A couple of weeks ago, I had the pleasure of attending an amazing, empowering event alongside my mother, at a location that holds immense memories for me. This was the Finding Ashley Stewart Tour Stop Chicago at Ford City Mall. I don't even quite know where to begin so I'll just start with a huge thank you to Ms. Stacey Hall-Williams, a Store Manager for the brand, for giving me the invitation to attend and cover the competition! She treated my mother and I so well and even gave us front row seats for optimal viewing. She is awesome! Also, thank you to Ashley Stewart for hosting the event because I believe the entire concept is fantastic, to say the least.
The competition itself is a wonderful idea that gives curvy women the chance to strut their stuff and receive long-deserved recognition in the fashion industry. As both someone who has worked in fashion her entire career since my days of being a 15-year-old Nordstrom intern AND as a plus-size girl myself, I felt a special connection to this event. It was more than just something fun to do on a weekend. It was an opportunity for so many women who'd been bullied, oppressed and unappreciated for so long to get even 2 minutes to shine. The chance to rip the runway in your favorite fit with a cheering crowd, flashing lights and swarming paparazzi is a once-in-a-lifetime for some and an experience that I'm sure will stick with them forever.
One thing that I really enjoyed hearing was that Ashley Stewart offers opportunities to all finalists, even the ones who do not win the grand title. Hearing the experience of a former finalist and learning that she still received money, travel and opportunities after the competition was over brought a smile to my face. I love the idea of inclusion and rewarding people for making it so far in the competition because even if they aren't the "winner," they still win. The fashion industry is so cut-throat that it's hard to find companies who operate on that kind of initiative and I think it's something that needs to be not just acknowledged but praised.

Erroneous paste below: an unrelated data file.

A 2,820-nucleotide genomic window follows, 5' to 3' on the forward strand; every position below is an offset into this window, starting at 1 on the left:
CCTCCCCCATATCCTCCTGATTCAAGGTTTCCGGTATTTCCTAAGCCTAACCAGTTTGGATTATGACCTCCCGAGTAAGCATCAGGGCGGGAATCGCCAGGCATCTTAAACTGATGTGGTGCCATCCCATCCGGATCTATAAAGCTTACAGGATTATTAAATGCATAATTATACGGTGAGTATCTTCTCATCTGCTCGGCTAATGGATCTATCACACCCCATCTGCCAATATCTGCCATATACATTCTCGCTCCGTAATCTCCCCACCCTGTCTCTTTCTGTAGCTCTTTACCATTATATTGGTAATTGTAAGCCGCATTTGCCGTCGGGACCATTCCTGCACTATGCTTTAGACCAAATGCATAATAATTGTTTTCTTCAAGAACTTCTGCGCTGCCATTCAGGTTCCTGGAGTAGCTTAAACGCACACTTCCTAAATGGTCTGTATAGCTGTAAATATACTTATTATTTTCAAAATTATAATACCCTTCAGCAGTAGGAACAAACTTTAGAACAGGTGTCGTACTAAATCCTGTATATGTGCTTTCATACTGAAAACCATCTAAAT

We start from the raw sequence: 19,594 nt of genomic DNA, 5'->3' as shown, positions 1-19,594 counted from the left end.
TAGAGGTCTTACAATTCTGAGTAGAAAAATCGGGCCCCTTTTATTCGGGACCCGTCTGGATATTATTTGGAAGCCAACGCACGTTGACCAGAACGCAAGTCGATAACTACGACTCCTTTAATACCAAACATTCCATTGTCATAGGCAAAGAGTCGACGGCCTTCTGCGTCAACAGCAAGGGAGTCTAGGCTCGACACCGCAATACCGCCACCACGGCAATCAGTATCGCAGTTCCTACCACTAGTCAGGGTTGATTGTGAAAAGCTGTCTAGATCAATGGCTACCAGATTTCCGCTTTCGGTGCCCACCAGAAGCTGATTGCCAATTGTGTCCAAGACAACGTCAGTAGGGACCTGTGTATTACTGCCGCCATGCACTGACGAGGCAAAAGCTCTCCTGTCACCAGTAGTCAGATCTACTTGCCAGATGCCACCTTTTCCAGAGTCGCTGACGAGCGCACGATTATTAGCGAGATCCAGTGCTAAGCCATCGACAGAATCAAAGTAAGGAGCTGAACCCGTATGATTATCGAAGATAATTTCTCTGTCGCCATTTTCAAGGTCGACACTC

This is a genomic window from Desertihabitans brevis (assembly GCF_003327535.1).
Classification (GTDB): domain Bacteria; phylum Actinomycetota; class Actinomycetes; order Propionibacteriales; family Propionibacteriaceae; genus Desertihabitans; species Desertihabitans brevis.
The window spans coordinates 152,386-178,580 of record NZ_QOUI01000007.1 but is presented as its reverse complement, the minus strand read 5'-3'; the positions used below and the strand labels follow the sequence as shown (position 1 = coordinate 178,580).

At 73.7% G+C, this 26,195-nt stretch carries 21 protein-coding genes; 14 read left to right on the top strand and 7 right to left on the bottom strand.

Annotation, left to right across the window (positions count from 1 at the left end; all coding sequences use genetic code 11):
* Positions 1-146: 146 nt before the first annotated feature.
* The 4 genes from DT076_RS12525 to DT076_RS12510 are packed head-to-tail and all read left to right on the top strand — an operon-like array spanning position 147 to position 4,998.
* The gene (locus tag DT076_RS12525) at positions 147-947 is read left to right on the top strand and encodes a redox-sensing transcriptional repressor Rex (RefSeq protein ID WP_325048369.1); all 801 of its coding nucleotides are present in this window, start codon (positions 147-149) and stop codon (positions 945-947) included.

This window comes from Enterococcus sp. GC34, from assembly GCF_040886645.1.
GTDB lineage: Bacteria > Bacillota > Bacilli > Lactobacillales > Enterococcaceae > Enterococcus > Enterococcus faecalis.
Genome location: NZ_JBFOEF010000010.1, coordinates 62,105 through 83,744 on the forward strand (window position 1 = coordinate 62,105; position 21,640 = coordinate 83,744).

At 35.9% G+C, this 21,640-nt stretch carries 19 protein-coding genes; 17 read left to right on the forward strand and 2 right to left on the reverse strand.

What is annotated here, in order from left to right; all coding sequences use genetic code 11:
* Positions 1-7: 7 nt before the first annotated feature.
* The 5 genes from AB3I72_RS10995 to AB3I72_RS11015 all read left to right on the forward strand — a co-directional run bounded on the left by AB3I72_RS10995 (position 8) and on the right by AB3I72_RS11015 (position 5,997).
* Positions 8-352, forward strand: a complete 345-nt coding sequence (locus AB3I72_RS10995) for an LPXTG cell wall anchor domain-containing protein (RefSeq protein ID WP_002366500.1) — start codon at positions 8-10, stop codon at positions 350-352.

I love the fact that the women got a chance to talk about their lives and who they were before they walked. It demonstrated that there's more to being a model than just being a pretty face, or a puppet for a brand. Some of these women overcame abusive relations, homelessness, extreme grief, gut-wrenching heartbreak and much more. Strength, resilience, and prosperity were heavily embodied in the spirits of these women. They truly showed that women can conquer any obstacle, and do it with grace.
In my career, I've sat in front of easily 100 or more fashion shows. From high-profile and international held at palaces and royal ballrooms to up-and-coming local designers showcasing in the hood. Yet, this show was definitely one of my favorites. Not because the models were highly trained or suited in the most extravagant garb and makeup, but because it showcased REAL women who weren't a jaded product of the industry, who had been through REAL life and reasons beyond chasing fortune and fame for participating. I related to these women and their stories. And, I feel that if more of the industry would consider putting "role models" in the limelight sometimes and not just "fashion models," that a lot of positive change could occur.
Congratulations to all of the participants and especially the semi-finalists! It was an honor to be there supporting you! May you all have the best outcomes with your future endeavors.
My mom and I at the event <3
*photos by Ashley Stewart
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